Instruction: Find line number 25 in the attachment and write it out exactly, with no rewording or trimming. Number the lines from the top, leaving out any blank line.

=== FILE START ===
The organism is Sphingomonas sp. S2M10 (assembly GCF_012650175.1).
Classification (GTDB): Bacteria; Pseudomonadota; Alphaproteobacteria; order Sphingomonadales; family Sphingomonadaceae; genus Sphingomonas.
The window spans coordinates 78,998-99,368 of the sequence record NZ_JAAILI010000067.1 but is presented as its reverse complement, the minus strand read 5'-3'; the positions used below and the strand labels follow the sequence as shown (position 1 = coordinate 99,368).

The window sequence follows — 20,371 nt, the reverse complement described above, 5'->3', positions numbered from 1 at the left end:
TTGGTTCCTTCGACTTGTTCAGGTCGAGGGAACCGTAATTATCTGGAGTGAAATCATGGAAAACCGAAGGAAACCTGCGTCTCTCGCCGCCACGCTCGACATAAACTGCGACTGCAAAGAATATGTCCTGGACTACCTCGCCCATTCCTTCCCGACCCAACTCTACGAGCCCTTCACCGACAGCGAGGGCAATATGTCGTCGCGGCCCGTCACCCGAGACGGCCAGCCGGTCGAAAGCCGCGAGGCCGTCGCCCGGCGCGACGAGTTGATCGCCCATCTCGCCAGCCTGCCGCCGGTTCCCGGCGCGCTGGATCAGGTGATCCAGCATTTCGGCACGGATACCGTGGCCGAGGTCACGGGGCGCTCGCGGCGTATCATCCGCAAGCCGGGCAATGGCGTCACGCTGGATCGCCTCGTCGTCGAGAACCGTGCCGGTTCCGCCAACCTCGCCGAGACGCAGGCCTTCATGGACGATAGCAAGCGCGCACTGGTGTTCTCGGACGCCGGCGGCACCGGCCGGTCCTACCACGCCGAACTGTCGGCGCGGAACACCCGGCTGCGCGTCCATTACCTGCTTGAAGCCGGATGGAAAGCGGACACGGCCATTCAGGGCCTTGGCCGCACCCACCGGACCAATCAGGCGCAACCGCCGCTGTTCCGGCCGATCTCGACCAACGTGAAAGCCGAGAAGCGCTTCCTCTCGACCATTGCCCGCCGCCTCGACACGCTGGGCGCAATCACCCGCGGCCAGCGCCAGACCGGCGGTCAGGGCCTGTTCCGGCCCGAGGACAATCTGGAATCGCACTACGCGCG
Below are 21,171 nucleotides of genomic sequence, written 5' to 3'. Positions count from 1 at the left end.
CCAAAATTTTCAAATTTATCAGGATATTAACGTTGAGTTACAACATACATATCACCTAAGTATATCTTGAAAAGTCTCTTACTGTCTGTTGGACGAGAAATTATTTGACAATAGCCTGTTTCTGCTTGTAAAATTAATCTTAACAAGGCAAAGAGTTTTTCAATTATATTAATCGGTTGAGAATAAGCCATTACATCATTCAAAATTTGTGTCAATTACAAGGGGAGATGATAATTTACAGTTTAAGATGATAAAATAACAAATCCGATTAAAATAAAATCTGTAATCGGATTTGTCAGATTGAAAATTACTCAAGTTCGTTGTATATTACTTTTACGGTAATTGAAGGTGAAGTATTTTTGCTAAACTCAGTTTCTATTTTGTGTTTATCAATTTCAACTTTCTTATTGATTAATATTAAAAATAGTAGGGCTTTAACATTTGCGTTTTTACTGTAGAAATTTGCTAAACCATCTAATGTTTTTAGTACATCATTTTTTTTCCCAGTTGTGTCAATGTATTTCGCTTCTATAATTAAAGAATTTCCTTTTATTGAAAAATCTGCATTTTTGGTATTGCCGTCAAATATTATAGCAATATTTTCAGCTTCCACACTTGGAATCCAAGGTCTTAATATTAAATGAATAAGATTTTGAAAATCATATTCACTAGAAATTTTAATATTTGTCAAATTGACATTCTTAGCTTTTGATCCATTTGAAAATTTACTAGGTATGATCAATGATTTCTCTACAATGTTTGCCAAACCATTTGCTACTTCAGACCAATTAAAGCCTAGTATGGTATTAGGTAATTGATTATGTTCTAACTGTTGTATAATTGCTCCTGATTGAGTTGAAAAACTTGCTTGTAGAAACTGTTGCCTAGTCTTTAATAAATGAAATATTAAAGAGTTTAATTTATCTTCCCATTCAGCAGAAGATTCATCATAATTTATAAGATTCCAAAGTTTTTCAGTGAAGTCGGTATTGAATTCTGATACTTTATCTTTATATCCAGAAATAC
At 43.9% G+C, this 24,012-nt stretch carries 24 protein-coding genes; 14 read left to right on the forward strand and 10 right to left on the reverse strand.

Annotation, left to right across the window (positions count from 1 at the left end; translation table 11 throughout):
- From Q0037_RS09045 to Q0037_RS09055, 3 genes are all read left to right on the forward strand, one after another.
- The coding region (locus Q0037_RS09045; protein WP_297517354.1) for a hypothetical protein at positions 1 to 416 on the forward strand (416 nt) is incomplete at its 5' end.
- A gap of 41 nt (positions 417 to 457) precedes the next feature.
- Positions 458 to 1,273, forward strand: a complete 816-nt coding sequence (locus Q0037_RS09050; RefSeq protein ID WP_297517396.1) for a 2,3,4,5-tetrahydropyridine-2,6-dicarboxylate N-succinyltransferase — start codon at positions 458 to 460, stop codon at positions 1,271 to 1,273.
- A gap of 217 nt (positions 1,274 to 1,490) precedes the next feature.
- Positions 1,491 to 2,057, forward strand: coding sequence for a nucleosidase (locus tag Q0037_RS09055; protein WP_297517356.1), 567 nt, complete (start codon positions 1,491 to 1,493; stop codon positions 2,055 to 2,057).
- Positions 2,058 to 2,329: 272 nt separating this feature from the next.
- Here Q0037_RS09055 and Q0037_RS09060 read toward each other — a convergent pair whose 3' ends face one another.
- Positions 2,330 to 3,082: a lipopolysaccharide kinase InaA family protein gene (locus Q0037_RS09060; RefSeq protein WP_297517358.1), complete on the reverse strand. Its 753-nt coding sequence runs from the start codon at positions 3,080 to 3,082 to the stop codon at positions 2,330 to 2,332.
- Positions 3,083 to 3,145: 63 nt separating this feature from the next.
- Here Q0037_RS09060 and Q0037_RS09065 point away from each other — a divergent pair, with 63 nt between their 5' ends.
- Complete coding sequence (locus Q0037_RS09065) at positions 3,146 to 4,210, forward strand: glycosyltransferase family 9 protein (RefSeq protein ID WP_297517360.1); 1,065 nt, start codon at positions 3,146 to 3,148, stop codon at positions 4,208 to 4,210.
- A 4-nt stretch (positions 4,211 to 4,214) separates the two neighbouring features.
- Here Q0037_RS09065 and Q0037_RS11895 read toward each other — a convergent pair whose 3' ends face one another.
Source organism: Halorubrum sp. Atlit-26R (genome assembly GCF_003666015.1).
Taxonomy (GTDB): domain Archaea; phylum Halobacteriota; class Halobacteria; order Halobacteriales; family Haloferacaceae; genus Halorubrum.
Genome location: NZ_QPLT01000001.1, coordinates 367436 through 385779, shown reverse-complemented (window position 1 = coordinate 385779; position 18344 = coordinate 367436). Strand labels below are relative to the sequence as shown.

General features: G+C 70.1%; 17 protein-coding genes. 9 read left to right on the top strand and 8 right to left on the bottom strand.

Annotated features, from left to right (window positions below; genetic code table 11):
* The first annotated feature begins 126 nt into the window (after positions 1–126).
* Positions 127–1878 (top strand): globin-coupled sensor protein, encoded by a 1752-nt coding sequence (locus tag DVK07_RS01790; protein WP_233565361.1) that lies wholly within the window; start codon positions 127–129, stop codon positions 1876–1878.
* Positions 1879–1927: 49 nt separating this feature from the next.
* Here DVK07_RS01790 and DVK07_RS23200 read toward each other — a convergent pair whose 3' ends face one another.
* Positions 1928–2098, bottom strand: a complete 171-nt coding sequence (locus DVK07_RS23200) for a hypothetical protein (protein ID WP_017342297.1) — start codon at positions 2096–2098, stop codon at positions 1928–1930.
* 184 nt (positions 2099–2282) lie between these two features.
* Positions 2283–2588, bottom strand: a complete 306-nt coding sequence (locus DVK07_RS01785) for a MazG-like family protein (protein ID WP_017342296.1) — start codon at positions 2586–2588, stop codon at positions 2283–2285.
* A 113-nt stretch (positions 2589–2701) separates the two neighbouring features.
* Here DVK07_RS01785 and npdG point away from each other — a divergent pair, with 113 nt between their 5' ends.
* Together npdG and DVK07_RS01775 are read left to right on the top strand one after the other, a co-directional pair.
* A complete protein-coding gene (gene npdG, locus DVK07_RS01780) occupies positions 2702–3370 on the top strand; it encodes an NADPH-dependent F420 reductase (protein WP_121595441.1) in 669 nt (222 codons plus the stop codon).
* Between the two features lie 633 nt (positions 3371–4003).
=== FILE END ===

Taxonomy (GTDB): domain Archaea; phylum Halobacteriota; class Halobacteria; order Halobacteriales; family Haloferacaceae; genus Halorubrum.